Patheos blogger, Michael Stone is a good example:

“Cameron is toxic. His glib explanation and justification for his imaginary God’s cruelty and immorality is moronic … Cameron’s God is a misogynistic, moral monster, that lacks any moral standard, and apparently approves of rape, incest, genocide, and slavery, among many other unsavory and decidedly immoral acts.”[1]

Others, including actress Jennifer Lawrence, agreed with this blogger’s sentiments:

“Well, maybe it’s God punishing America for voting for a racist, self-serving, ego driven President. The hurricanes are hitting two states who voted for him. Like you said Kirk…coincidence? I think not!”[2]

Such charges against the God of the Bible are common, so what exactly does it teach about judgment and natural disasters?

First, no one on this planet knows when judgment will come or where it will fall, not even Jesus (See Matthew 24:36-39).

Carl F. H. Henry was a well-known theologian of the 20th century, respected for the profundity of his work, revered for his intellectual brilliance and spiritual depth, and the farthest thing you could imagine from an actor in a Left Behind movie.

Henry said:

“I think we are now living in the very decade when God may thunder his awesome “paradidomai” (“I abandon, or I give [them] up,” Romans 1:24) over America’s professed greatness … Our nation has all but tripped the worst ratings on God’s Richter scale of fully deserved moral judgement.”[3]

Henry said that in November of 1980. Almost four decades have passed. Things have gotten worse and better at the same time. It is presumptuous of anyone to say that any hurricane is God’s judgment.

It is, on the other hand, an opportunity for God’s people to excel themselves in showing mercy by serving those in need and that, according to USA Today, is exactly what they are doing. About 75% of the National Volunteer Organizations Active in Disaster, an alliance of organizations that help FEMA, is made up of faith groups. Samaritan’s Purse, whom our church supports, is among them.[4]

Second, the only natural – disaster – type judgments recorded in scripture occurred after they were specifically prophesied by one of God’s servants as such. Think of Noah and the Flood, Moses and the ten plagues, and Sodom and Gomorrah.

God is able and sometimes does use the natural elements to execute his judgment, but his habit is to tell us beforehand. Otherwise we may understand disasters as a result of ‘curse on the ground’ from Genesis carrying out its work. Calling a hurricane the judgment of God after the fact is theological Monday morning quarterbacking.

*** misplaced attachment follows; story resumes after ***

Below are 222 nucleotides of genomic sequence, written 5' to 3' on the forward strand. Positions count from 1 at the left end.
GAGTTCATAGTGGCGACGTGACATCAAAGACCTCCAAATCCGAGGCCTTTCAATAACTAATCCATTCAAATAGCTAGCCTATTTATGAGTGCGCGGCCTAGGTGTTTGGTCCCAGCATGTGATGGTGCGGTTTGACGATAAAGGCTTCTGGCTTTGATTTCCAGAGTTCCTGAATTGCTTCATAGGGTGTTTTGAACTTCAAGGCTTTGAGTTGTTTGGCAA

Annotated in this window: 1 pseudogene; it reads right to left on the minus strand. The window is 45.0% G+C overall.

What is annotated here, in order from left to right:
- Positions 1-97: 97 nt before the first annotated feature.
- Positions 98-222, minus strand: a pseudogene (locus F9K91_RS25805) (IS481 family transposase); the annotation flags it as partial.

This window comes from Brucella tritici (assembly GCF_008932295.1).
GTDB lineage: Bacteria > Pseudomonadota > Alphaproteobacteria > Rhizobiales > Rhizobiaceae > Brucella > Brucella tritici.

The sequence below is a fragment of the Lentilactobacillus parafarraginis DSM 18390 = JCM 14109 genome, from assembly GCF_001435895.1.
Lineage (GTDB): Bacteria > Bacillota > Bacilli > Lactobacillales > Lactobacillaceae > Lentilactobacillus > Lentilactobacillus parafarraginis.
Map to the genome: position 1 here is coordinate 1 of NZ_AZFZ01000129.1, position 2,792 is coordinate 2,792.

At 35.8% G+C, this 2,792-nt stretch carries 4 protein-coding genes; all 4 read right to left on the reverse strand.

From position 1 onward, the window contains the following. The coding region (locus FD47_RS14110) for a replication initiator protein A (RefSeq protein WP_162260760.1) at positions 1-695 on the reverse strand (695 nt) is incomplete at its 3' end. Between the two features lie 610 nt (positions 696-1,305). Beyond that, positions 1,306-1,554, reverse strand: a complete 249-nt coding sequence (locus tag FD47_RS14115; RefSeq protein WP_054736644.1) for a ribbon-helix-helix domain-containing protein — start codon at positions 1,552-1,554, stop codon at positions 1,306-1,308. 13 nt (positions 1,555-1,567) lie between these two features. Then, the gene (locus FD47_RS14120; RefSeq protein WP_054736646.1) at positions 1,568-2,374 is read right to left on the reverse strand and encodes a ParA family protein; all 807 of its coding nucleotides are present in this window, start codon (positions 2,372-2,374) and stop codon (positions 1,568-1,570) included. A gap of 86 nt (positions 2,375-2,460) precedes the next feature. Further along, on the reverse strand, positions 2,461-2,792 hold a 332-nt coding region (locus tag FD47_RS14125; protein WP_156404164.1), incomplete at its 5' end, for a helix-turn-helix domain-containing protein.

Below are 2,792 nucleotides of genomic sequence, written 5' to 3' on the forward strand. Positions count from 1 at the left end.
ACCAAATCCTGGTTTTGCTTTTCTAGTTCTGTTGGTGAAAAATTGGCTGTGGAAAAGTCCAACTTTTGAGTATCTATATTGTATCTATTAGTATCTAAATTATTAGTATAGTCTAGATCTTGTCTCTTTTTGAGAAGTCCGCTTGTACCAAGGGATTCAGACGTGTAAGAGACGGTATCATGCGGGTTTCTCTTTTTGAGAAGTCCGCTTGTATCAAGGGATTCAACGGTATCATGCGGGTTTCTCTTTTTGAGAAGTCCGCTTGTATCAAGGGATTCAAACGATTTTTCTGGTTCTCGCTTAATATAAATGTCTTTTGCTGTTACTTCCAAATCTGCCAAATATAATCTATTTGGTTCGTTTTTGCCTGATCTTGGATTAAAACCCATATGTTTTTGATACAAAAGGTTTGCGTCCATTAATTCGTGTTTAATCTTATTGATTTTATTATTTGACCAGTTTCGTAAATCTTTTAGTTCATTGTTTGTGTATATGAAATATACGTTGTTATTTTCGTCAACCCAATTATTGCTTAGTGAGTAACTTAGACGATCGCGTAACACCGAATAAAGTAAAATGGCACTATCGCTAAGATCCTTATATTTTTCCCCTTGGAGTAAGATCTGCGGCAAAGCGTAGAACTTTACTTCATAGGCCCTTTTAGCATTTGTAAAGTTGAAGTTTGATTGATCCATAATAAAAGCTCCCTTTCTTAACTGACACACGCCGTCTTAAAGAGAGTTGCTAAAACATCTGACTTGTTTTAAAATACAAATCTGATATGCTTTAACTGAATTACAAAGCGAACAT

Third, every natural disaster is an opportunity for us to consider our mortality, our impending personal interview with the judge of the universe. The book of Hebrews explains that, “It is appointed unto man once to die and after that the judgment.” Jesus said that on the Day of Judgment we will give an account for every careless word we speak (Matt.12:36). So Cameron is right when he says hurricanes are an opportunity for humility and reflection, as are other near death experiences.

Fourth, the best news that anyone can ever hear is that judgment has already happened and they missed it.

My brother lives two blocks from the ocean in Panama City Beach, Florida. A direct shot from Irma would have left his home under water and his town looking like New Orleans after Katrina. While he is concerned for his neighbors to the south he is also greatly relieved. Other towns absorbed the energy of that monster storm.

Scripture says all of us carry enough sin to be swallowed up by God’s ultimate judgment. But it also says that all of us can, if we are willing, take refuge in the cross of Christ. He absorbed the energy of God’s judgment for our sin (Romans 3:22-26).

Hurricanes and other natural disasters are to be expected on planet earth after the fall and cannot always be avoided, but they can be prepared for. So too with the judgment of God: It cannot be avoided, but it can be prepared for by taking refuge in Christ.

[1] http://pulpitandpen.org/2017/09/08/kirk-cameron-says-god-sends-hurricanes-internet-collectively-loses-mind/

[2] http://www.hollywoodreporter.com/news/kirk-cameron-draws-controversy-hurricane-comments-1037129

[3] Citation: Carl F.H. Henry, The Christian Century (Nov. 5, 1980). Christianity Today, Vol. 30, no. 8.

[4] https://www.usatoday.com/story/news/politics/2017/09/10/hurricane-irma-faith-groups-provide-bulk-disaster-recovery-coordination-fema/651007001/